Reuters: Iran's annual inflation rose to 26.4 percent in June, an Iranian news agency cited central bank figures as showing on Thursday, as consumer prices continued to climb steadily in the world's fourth-largest oil exporter.
TEHRAN, July 3 (Reuters) – Iran's annual inflation rose to 26.4 percent in June, an Iranian news agency cited central bank figures as showing on Thursday, as consumer prices continued to climb steadily in the world's fourth-largest oil exporter.
Rising inflation is expected to be a key issue for voters in next year's presidential election, with President Mahmoud Ahmadinejad facing growing criticism from MPs, the public and the media over his government's failure to rein in price hikes.
The Mehr News Agency quoted the central bank as saying consumer prices rose by 2.2 percent in the Iranian month that ended on June 20 compared with the previous month, when the year-on-year rate reached 25.3 percent.
Compared with the same month in 2007, prices rose 26.4 percent in June, it said.
Central bank officials were not immediately available for comment on the Mehr report and the bank's website (www.cbi.ir) did not carry the inflation data.
Ahmadinejad came to power in 2005 on a pledge to share out Iran's oil wealth more fairly but the conservative president has come under fire over his economic policies.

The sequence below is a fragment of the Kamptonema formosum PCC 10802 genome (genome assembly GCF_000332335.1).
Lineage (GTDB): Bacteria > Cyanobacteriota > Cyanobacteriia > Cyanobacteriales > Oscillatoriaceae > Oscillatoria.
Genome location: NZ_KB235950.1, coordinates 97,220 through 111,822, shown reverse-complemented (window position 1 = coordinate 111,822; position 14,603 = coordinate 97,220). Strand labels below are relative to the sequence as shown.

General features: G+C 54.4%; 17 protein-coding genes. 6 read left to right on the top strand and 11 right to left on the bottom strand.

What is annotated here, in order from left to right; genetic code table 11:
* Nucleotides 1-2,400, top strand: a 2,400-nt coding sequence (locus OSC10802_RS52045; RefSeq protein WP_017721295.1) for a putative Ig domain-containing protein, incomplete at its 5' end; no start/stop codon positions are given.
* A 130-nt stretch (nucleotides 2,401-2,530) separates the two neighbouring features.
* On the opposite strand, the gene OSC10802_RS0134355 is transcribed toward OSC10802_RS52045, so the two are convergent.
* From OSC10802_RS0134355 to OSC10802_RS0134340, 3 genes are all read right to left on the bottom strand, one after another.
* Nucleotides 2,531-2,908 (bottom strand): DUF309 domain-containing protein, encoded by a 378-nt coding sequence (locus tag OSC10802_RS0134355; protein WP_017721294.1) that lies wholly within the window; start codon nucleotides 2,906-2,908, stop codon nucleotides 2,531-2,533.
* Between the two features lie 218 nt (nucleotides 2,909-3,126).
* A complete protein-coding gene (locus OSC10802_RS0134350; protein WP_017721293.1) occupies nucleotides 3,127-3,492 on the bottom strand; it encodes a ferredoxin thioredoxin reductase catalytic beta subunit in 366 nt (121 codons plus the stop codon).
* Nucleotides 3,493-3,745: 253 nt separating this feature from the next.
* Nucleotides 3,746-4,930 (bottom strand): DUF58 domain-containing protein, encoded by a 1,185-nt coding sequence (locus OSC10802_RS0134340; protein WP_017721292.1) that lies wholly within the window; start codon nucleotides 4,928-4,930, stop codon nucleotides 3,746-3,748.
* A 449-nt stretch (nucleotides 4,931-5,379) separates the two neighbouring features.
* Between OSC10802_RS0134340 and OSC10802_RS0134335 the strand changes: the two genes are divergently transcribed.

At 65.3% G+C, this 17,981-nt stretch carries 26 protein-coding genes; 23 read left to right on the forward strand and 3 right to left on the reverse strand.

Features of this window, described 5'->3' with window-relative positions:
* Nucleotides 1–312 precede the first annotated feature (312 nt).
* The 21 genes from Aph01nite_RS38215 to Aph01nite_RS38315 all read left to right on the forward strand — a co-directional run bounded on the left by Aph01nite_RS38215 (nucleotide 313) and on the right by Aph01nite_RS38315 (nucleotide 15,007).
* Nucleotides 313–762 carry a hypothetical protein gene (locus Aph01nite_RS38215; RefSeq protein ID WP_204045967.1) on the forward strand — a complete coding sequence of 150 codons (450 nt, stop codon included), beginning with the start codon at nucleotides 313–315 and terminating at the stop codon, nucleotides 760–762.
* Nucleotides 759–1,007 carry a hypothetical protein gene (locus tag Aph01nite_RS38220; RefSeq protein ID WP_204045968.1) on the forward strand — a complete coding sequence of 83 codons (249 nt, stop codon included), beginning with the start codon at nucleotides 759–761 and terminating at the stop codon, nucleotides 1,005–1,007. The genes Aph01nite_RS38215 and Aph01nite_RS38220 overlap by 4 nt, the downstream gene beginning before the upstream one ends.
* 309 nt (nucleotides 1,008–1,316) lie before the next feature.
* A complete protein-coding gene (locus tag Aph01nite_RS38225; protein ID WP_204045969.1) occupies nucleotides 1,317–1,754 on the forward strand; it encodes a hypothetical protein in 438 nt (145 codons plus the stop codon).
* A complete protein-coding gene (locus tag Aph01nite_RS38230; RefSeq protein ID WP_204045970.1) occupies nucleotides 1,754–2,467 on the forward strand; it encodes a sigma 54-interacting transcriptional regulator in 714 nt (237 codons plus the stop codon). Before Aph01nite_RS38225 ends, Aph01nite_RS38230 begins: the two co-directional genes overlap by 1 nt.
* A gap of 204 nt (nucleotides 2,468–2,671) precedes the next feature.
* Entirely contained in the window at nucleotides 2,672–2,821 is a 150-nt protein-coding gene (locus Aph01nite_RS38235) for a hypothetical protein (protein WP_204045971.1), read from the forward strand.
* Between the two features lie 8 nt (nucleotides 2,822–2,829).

Analysts say the profligate spending of an influx of petrodollars combined with interest rates well below inflation are factors fuelling inflation.
A London-based economist said the latest inflation figure was no surprise. He blamed loose fiscal and monetary polices while saying rising global food and other prices added to the problem.
"External factors have made it (inflation) worse but it is home-grown," said the economist, who declined to be named.
Conservatives retained their clear parliamentary majority in a March election but analysts expect the assembly to become increasingly critical of Ahmadinejad's economic management ahead of the 2009 vote, when he is expected to stand for re-election.
The president has dismissed the criticism arguing rising inflation is a global problem and saying his government is tackling the issue.
Iran has reaped windfall gains in recent years from record world oil prices and says its economy grows by more than 6 percent annually, despite tightening international sanctions over nuclear work the West fears is aimed at making bombs.
Analysts, however, say the nuclear standoff is making foreign firms more wary of investing in the Islamic Republic. (Reporting by Zahra Hosseinian and Fredrik Dahl; Writing by Fredrik Dahl; Editing by Ron Askew)